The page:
gruff vs husky what difference

what is difference between gruff and husky

English

Etymology

From West Flemish and Dutch grof (rude, coarse, rough), from Middle Dutch grof (coarse), from Old Dutch *grof, of uncertain formation and relation, yet undoubtedly cognate with Saterland Frisian groaf (rough, coarse, crude), West Frisian grof (rough, coarse, crude), Low German groff (rough, coarse, crude), German grob (rough, coarse, crude), Swedish grov (rough, coarse, crude).

Perhaps originating from Proto-West Germanic *gahrob, from Proto-Germanic *gahrubaz, *hrubaz, related to Proto-Germanic *hreubaz (scabby, rough, scrubby) or alternatively from Proto-West Germanic *grob, from Proto-Germanic *grubaz (coarse, rough).

Pronunciation

  • IPA(key): /ɡɹʌf/
  • Rhymes: -ʌf

Adjective

gruff (comparative gruffer, superlative gruffest)

  1. having a rough, surly, and harsh demeanor and nature.
  2. hoarse-voiced.

Quotations

  • 1727 “The manner of it was more after the pleasing Transports of those ancient Poets you are often charm’d with, than after the fierce unsociable way of modern Zealots; those starch’d gruff Gentlemen, who guard Religion as Bullys to a Mistress, and give us the while a very indifferent Opinion of their Lady’s Merit, and their own Wit, by adoring what they neither allow to be inspected by others, nor care themselves to examine in a fair light.” — Anthony Ashley Cooper Shaftesbury. Characteristicks of men, manners, opinions, times. Vol II. p218
  • 1729 “They had no Titles of Honour among them, but such as denoted some Bodily Strength or Perfection, as such an one the Tall, such an one the Stocky, such an one the Gruff.” — Joseph Addison, Richard Steele. The Spectator. Vol VI, No 433. p146
  • 1825 “Mr. Suberville, as well as she, surprised and pleased at this proof of politeness so unsuited to his gouty appearance and gruff manners, looked at him in astonishment, but were sorry to perceive him stoop down as if he had strained his leg in the exertion, while the pain it caused seemed to have driven every drop of his blood into his sallow face.” — Thomas Colley Grattan. High-ways and by-ways. Vol III. p209-10

Derived terms

  • gruffly
  • gruffness

Translations

Verb

gruff (third-person singular simple present gruffs, present participle gruffing, simple past and past participle gruffed)

  1. To speak gruffly.
    • 2001, Benny Hinn, He Touched Me: An Autobiography
      “Who gave you that?” replied my father angrily. “Did you bribe someone?” “No,” I told him. “It was a gift, from some people who really want me to be on this trip.” “Fine,” he gruffed.

Swedish

Noun

gruff n

  1. argument, quarrel


English

Pronunciation

  • (UK, US) IPA(key): /ˈhʌs.ki/
  • Rhymes: -ʌski

Etymology 1

From husk +‎ -y; in relation to voice, from the sense “dry as a husk” or “tough as a husk”.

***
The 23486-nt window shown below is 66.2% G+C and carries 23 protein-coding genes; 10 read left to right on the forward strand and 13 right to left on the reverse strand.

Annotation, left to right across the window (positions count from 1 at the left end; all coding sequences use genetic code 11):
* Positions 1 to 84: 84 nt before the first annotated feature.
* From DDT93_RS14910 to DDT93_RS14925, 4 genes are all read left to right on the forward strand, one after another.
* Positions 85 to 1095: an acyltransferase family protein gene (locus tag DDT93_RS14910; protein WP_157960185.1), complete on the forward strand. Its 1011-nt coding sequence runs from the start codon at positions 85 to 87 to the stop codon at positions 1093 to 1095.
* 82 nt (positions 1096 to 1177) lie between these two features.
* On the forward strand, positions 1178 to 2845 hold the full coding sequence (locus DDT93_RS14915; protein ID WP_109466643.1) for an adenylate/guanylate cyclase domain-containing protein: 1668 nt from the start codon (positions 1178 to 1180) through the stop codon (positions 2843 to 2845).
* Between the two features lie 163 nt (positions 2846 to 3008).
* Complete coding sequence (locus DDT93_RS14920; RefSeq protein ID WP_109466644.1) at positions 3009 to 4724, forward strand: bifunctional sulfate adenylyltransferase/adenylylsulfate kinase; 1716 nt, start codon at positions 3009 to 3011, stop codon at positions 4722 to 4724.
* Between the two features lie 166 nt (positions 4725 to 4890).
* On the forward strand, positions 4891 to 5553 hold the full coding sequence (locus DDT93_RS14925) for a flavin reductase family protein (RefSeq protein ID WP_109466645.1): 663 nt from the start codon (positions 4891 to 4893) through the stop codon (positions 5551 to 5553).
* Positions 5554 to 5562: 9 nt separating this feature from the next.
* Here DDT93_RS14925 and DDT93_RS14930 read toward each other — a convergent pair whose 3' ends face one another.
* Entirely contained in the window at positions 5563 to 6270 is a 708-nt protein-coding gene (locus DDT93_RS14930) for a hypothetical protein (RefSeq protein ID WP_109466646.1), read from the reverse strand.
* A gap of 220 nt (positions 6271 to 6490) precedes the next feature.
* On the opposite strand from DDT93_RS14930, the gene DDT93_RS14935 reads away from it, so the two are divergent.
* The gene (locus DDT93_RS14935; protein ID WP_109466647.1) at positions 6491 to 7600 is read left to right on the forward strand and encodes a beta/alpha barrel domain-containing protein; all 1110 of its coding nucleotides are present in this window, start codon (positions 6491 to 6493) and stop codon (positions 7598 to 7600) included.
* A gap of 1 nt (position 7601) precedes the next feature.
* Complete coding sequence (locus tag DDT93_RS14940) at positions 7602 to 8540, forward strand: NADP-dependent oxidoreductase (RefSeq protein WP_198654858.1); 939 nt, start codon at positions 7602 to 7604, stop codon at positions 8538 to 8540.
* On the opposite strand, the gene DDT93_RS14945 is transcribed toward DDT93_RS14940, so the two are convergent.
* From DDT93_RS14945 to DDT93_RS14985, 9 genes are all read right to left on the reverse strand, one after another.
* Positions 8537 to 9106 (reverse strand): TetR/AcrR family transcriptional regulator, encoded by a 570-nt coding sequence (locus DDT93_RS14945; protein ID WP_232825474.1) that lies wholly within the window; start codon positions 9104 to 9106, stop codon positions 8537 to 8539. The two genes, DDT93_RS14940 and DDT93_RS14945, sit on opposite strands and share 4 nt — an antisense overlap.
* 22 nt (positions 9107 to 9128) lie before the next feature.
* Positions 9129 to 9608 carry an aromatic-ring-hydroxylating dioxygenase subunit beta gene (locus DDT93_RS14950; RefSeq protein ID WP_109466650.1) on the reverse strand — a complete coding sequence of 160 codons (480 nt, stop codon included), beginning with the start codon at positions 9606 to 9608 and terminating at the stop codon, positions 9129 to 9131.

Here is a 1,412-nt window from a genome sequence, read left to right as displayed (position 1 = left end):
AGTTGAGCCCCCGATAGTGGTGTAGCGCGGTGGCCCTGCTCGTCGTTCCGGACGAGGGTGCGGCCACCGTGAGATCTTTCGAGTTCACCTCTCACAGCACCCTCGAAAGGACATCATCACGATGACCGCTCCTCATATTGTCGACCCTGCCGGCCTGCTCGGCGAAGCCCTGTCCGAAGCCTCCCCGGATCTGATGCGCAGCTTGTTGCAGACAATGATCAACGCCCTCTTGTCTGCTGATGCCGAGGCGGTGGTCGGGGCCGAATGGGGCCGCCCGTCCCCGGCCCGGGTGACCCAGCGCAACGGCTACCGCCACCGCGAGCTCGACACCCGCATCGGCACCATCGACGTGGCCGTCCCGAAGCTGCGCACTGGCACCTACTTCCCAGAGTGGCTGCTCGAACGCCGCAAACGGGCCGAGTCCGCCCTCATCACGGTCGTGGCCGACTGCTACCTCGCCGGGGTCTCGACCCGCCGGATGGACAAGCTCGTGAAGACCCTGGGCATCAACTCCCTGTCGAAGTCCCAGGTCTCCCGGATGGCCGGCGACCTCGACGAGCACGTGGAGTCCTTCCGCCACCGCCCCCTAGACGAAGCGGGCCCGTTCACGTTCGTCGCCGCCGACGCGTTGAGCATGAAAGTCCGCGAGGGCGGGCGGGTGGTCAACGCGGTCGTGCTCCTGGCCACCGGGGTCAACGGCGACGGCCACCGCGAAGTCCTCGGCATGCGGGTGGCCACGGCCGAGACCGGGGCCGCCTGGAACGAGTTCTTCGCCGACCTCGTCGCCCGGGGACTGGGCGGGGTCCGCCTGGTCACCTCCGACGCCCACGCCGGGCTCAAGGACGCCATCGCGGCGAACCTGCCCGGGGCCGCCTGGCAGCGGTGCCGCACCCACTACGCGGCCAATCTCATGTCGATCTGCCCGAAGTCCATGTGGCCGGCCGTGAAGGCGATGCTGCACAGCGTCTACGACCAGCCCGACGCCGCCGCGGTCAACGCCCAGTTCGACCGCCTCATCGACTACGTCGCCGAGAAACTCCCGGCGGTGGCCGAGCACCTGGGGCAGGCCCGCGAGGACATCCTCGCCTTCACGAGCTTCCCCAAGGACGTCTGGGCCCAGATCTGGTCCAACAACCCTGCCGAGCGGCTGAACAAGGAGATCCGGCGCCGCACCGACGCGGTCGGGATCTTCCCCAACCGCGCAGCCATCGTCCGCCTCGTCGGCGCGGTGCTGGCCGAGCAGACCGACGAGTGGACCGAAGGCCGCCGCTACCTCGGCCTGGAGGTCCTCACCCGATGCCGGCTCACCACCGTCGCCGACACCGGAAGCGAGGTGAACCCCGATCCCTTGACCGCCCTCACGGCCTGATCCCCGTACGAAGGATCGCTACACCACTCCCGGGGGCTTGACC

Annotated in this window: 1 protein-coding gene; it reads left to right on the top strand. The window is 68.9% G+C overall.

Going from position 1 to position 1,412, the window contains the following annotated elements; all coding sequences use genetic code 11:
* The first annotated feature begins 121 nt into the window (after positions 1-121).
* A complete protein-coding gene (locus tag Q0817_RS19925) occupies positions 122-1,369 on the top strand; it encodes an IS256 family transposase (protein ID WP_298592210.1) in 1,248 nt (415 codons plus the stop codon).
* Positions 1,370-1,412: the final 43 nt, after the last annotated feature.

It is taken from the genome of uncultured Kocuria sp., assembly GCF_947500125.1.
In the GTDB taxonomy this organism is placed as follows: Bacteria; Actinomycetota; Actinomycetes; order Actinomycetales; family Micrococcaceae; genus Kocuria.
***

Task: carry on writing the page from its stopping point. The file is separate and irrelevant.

Adjective

husky (comparative huskier, superlative huskiest)

  1. (of a voice) Hoarse and rough-sounding.
  2. (US) Burly, stout.
    • 1910, Hamlin Garland, Other Main-Travelled Roads
      You look like a good, husky man to pitch in the barnyard []
    • 1965, Popular Mechanics, September issue, page 22
      Word got around quickly that this plane, which has been flying since January, is bigger and huskier than our proposed C-5A []
  3. Abounding with husks; consisting of husks.
    • Some swains have sown before: but most have found
      A husky harvest from the grudging ground.
Derived terms
  • huskily
  • huskiness
Translations

Etymology 2

Shortening of husky dog, where husky is ultimately from the same Old Montagnais root as Eskimo.

Noun

husky (plural huskies)

  1. Any of several breeds of dogs used as sled dogs.
Alternative forms
  • huskie
Synonyms
  • polar dog
Related terms
  • Husky (an Eskimo person; an Eskimo language) (dated)
  • Eskimo
Translations
See also
  • husky on Wikipedia.Wikipedia
  • husky on Wikimedia Commons.Wikimedia Commons

Czech

Etymology 1

Noun

husky

  1. husky (breed of dog)
Declension

Etymology 2

Noun

husky

  1. (informal) Diminutive of husy
Declension

See huska

Synonyms
  • husy
  • husičky
Related terms
  • husa
  • huska
  • husička

Norwegian Bokmål

Etymology

From English husky

Noun

husky m (definite singular huskyen, indefinite plural huskyer, definite plural huskyene)

  1. a husky (breed of dog)

References

  • “husky” in The Bokmål Dictionary.

Norwegian Nynorsk

Etymology

From English husky

Noun

husky m (definite singular huskyen, indefinite plural huskyar, definite plural huskyane)

  1. a husky (breed of dog)

Spanish

Noun

husky m (plural huskys)

  1. husky (dogs)

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